From the National Association for the Advancement of Colored People (NAACP), this report contains a list of equity based indicators that are measures of vulnerability and resilience to climate change impacts. The indicators were developed for both pre-existing vulnerabilities and assets, as well as for processes and results of resiliency planning. The aim of this resource is for city planners, community organizations, elected officials, and other decision-makers to consider these equity based indicators as they design climate adaptation plans.

Resource Category: Planning

 

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Identification and Engagement of Socially Vulnerable Populations in the USACE Decision Making Process

From the U. S. Army Corp of Engineers (USACE) Institute for Water Resources, this primer provides guidance on better identifying and engaging with individuals and groups of people who are more vulnerable to floods based on socioeconomic factors such as lack of access to education, adequate housing, economic resources, health care, and strong social networks. The report provides strategies, tools, and examples of how to work with these vulnerable populations, stressing how active community engagement can actually lead to better decision making around water resources.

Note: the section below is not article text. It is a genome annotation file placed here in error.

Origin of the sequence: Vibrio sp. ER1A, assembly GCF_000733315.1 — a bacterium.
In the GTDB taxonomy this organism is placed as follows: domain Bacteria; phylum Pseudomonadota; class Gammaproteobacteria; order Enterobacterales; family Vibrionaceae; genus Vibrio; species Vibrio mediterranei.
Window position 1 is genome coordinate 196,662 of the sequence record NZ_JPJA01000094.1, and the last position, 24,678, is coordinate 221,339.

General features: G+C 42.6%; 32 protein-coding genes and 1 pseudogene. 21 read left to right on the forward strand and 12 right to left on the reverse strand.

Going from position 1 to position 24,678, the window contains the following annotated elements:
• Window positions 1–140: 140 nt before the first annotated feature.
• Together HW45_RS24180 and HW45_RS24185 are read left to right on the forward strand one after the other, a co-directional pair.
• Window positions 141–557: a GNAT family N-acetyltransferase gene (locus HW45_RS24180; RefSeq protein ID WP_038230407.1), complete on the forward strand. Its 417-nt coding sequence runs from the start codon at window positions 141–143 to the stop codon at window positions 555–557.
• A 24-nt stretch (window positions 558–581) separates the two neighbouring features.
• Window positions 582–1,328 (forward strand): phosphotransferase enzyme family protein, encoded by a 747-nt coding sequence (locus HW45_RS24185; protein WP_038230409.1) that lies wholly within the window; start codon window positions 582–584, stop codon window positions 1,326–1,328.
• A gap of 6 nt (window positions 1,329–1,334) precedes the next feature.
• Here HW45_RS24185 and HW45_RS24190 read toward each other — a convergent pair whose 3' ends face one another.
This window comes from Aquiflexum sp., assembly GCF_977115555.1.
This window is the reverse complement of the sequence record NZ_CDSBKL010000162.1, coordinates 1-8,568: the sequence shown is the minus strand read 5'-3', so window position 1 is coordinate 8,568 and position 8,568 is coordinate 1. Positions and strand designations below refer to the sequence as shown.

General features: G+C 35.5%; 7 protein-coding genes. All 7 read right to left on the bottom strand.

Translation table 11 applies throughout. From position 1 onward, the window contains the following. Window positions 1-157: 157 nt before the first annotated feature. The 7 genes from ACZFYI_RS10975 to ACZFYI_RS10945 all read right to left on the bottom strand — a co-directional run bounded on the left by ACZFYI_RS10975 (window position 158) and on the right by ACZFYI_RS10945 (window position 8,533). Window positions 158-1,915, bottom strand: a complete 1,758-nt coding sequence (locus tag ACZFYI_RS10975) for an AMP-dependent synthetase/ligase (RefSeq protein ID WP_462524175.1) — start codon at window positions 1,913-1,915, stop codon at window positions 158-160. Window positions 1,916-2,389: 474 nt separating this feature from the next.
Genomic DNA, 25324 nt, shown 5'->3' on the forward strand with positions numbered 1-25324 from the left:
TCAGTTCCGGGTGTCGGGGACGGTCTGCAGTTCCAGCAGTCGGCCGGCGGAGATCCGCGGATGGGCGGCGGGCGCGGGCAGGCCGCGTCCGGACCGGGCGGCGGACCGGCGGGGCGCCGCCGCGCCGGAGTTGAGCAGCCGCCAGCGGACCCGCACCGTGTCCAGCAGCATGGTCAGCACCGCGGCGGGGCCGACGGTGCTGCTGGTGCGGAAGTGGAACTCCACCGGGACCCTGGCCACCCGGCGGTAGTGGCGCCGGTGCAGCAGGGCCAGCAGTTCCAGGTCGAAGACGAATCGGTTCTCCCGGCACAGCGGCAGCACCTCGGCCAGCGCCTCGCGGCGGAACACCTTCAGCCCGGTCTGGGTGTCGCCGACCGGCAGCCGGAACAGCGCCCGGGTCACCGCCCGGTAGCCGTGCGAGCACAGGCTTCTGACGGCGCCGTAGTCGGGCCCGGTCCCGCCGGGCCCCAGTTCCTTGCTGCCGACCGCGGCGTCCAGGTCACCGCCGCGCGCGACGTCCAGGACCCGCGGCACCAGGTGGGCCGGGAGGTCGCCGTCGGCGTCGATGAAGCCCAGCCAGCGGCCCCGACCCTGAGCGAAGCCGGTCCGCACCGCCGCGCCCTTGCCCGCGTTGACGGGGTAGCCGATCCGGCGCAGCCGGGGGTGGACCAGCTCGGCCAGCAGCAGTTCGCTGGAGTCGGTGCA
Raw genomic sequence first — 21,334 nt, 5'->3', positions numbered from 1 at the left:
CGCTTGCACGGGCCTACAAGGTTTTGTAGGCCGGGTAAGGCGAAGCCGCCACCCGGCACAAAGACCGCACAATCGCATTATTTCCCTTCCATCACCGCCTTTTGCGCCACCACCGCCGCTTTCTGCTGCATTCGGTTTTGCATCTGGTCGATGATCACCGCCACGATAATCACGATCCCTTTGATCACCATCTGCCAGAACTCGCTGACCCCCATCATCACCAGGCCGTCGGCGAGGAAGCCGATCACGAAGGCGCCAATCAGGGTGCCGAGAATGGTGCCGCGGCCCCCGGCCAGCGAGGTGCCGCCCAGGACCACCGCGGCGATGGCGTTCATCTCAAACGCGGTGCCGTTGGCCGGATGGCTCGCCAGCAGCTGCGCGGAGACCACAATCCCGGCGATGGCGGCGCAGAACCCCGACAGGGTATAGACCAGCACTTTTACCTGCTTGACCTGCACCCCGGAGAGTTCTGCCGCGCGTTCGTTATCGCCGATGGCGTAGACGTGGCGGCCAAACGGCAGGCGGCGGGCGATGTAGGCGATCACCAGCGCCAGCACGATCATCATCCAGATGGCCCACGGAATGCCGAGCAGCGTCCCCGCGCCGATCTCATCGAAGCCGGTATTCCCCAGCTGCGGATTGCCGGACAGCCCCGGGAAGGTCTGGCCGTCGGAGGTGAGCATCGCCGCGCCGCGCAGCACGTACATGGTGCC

Authors or Affiliated Users: Chris Baker, Seth Cohen, Gigi Coulson, Susan Durden, Ed Rossman

Resource Category: Planning

 

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Find Your Frontlines

August 2014

This document outlines a short community-engagement activity aimed at making climate change personal and helping people make the connections between issues of inequity and climate change.